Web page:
So the transformer steps voltage up or down according to its 'turnsratio'.
The voltage may be stepped up from 25,000 to 400,000 volts for high
tension transmission and stepped down from 240 V to 6 V for ringing bells.
s
p
p
s
p
s
I
I
N
N
V
V
= = =
primary in voltage Applied
secondary in e.m.f. Induced
Energy Losses and Efficiency in Transformer
There are 4 main losses:
(a)Heat is lost in coils (primary and secondary) due to resistance of the
windings. For transformers handling very high electrical power, the windings
are made of very thick wires to reduce power lost as heat. The windings are
insulated and immersed in oil for cooling purpose.
(b)The alternating flux  in the primary induces eddy current in the iron core that
causes heat loss.
(c) The magnetisation and demagnetisation of the iron core give rise to the
hysteresis loss and hence power loss.
(d)When the flux produced by the primary is not 100% linked to the secondary,
then the input electrical power will not be fully transferred to the secondary
output as flux leakage occurs. (does not pass through iron core).
Efficiency = (power in secondary/power in primary) x 100%
Electrical power transmission
When electricity is transmitted from a source, such as a power station to a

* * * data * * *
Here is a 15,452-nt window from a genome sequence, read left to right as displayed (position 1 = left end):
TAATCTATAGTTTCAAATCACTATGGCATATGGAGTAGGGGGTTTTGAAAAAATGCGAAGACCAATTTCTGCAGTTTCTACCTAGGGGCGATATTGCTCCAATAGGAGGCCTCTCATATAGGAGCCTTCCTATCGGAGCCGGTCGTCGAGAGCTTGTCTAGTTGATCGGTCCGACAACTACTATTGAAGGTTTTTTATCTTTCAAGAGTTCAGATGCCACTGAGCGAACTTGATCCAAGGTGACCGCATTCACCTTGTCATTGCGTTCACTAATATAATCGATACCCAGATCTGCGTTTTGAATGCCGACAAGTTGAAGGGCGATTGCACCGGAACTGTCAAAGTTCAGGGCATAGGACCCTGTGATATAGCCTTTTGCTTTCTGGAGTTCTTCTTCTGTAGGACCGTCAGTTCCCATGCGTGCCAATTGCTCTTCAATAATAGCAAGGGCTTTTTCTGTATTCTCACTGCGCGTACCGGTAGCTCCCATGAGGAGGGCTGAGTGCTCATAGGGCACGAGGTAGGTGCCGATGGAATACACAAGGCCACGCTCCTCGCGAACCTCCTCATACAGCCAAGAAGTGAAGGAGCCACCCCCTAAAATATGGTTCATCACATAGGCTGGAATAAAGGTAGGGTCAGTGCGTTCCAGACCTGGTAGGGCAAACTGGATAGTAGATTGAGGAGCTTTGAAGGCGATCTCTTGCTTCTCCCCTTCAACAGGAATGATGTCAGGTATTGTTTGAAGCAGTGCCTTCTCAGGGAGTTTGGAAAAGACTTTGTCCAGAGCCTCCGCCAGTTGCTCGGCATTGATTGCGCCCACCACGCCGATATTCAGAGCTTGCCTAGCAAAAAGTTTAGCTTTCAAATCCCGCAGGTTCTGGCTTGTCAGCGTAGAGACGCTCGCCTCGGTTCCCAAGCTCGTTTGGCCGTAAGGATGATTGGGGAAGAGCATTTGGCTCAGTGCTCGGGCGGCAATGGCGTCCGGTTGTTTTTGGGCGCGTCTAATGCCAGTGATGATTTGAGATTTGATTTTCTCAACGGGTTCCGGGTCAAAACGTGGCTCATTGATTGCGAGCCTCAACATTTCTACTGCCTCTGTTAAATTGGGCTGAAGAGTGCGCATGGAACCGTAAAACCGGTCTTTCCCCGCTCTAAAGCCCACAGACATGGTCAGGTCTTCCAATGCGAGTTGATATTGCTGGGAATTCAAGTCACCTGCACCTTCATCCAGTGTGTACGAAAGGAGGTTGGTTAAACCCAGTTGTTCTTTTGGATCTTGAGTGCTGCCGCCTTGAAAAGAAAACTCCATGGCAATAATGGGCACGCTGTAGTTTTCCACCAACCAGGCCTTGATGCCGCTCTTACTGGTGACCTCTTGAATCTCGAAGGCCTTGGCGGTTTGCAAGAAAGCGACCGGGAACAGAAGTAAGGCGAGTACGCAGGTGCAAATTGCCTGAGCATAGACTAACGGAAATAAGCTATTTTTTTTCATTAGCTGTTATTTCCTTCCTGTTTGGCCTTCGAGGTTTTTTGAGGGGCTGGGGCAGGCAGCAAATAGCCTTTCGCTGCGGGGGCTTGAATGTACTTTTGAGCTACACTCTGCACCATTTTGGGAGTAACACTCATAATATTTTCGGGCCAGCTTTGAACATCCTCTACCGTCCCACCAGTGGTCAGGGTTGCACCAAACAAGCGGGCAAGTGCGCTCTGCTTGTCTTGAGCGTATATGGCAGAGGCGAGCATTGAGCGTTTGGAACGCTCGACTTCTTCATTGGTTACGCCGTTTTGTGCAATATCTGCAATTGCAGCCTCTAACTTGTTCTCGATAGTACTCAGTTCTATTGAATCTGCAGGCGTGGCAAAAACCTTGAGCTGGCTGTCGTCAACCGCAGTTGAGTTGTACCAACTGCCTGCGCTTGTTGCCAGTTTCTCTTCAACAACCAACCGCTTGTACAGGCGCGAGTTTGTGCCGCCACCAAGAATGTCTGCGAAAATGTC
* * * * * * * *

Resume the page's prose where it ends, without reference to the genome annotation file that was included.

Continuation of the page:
distant load, such as a factory or household, power is lost as Joule heating
I
2
R through the transmission cables where R is the total resistance of the
cables.
Suppose the electrical power generated P
gen
is to be delivered at a p.d. of V
by the supply lines of total resistance R. The current in the supply line will
be:
I = P
gen
/V
Hence, the power loss as heat will be given by:
P
loss
= I
2
R = (P
gen
/V)
2
R
The equation indicates that for lower power loss, V has to be high in value.
Hence for economic reasons, transmission must be at high V and low I state.
But a low I means a thicker and costlier cable while higher voltage will result
in higher insulation cost. The result is a solution taking cable resistance, the
voltage of transfer and insulation cost into consideration.
Example
(1) A power station generates a power of 200 MW at a potential difference of
400 kV. This input power is transmitted to a distant town through a pair of
overhead lines whose total resistance is 5.0 O.
(a) Calculate (i) the current in the wires (ii) the voltage between the terminals
at the far end of the lines.
(b) State, in each case, a reason why the designers of the transmission
system did not choose an input voltage of: (i) 240 V (ii) 2.0 MV.
(c) (i) Give one example of a situation where it is essential to route power